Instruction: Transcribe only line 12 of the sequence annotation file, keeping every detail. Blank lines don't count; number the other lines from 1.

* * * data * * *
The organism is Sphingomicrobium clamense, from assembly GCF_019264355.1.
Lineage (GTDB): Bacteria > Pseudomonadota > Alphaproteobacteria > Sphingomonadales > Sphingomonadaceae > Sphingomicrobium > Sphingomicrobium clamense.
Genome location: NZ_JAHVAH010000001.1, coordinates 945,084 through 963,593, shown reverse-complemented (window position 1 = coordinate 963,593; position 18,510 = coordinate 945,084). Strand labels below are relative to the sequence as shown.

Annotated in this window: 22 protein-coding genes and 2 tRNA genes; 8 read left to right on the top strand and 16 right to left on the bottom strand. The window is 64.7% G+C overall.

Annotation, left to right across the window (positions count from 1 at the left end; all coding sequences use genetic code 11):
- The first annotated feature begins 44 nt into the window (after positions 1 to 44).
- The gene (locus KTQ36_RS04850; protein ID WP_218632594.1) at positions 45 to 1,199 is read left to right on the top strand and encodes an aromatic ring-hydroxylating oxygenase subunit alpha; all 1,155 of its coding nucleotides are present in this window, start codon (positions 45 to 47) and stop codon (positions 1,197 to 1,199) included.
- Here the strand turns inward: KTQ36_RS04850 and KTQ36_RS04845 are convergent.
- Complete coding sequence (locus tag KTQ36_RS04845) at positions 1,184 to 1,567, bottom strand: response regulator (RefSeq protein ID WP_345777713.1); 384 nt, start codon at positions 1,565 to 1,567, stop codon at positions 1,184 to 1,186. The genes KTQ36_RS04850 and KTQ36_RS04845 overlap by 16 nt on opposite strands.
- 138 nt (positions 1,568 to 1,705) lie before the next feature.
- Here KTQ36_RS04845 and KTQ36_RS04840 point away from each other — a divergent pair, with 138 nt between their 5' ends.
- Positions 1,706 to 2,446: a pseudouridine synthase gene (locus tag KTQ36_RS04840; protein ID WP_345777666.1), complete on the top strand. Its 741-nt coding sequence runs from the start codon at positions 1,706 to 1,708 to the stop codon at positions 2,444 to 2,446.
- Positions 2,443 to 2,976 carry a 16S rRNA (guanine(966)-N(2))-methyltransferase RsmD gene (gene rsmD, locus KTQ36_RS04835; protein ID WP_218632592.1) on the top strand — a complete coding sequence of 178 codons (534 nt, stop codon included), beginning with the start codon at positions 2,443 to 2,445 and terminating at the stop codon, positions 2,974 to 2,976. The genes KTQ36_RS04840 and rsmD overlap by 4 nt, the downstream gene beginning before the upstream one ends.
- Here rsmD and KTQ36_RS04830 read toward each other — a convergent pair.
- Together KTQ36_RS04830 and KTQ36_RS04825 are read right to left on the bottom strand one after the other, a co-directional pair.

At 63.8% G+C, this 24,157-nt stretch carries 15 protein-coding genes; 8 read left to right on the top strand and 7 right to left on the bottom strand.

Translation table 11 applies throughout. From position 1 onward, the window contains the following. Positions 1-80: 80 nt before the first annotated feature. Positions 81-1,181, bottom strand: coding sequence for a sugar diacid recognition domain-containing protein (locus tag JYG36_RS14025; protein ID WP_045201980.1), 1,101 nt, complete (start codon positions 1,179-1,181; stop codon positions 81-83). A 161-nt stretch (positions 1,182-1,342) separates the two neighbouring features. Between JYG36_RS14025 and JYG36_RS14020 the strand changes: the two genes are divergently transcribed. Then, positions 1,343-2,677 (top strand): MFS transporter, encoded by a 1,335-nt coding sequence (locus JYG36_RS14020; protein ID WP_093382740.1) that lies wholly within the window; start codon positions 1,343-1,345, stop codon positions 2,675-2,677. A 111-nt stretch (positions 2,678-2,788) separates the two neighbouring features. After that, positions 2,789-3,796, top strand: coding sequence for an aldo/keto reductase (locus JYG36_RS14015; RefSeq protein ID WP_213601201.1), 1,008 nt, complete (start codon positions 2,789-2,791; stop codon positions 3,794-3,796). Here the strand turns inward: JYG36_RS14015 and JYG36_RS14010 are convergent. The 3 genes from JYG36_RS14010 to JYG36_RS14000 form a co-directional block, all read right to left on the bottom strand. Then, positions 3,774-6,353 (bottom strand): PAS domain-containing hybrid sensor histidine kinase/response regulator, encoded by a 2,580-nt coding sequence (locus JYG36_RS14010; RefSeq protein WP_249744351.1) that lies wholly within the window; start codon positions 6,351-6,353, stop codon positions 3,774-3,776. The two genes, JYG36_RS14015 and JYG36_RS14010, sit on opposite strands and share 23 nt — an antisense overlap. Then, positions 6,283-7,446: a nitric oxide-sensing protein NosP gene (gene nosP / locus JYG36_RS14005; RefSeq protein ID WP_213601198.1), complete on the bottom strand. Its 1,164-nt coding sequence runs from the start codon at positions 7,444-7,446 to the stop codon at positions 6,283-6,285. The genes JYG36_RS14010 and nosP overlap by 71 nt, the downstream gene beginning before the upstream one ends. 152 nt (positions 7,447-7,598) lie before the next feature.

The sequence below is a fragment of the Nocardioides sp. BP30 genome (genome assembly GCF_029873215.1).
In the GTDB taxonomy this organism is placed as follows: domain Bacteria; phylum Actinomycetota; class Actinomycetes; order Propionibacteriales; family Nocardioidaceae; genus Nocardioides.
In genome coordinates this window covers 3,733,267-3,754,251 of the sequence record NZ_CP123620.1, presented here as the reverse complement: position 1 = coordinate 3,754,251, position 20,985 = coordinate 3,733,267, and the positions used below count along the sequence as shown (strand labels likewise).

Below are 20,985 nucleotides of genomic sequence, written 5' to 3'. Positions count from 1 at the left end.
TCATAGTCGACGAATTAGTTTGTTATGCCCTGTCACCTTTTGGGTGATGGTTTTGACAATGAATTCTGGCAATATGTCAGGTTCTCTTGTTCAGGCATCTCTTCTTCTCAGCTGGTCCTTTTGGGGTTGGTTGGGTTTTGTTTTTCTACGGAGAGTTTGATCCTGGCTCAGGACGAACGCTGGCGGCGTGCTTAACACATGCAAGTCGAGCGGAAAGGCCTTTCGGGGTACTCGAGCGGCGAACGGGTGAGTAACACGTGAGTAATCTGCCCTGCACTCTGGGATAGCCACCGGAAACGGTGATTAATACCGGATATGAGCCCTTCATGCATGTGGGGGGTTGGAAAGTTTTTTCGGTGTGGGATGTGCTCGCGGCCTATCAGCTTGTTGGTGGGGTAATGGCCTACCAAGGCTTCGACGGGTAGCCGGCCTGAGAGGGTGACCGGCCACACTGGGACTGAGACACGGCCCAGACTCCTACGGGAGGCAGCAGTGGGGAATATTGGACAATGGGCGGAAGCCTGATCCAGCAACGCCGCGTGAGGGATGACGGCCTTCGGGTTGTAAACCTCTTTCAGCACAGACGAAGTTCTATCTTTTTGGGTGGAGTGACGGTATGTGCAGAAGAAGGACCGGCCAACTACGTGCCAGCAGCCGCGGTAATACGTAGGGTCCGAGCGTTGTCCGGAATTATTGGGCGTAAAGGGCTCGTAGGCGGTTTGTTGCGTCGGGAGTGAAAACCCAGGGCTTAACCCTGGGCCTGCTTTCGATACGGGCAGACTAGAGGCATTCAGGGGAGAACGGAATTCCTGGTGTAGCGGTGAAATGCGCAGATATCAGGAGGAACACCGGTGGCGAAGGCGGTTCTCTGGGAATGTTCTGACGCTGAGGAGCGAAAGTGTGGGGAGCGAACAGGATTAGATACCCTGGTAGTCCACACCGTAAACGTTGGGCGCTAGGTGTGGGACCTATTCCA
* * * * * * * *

- Positions 1,706 to 2,446: a pseudouridine synthase gene (locus tag KTQ36_RS04840; protein ID WP_345777666.1), complete on the top strand. Its 741-nt coding sequence runs from the start codon at positions 1,706 to 1,708 to the stop codon at positions 2,444 to 2,446.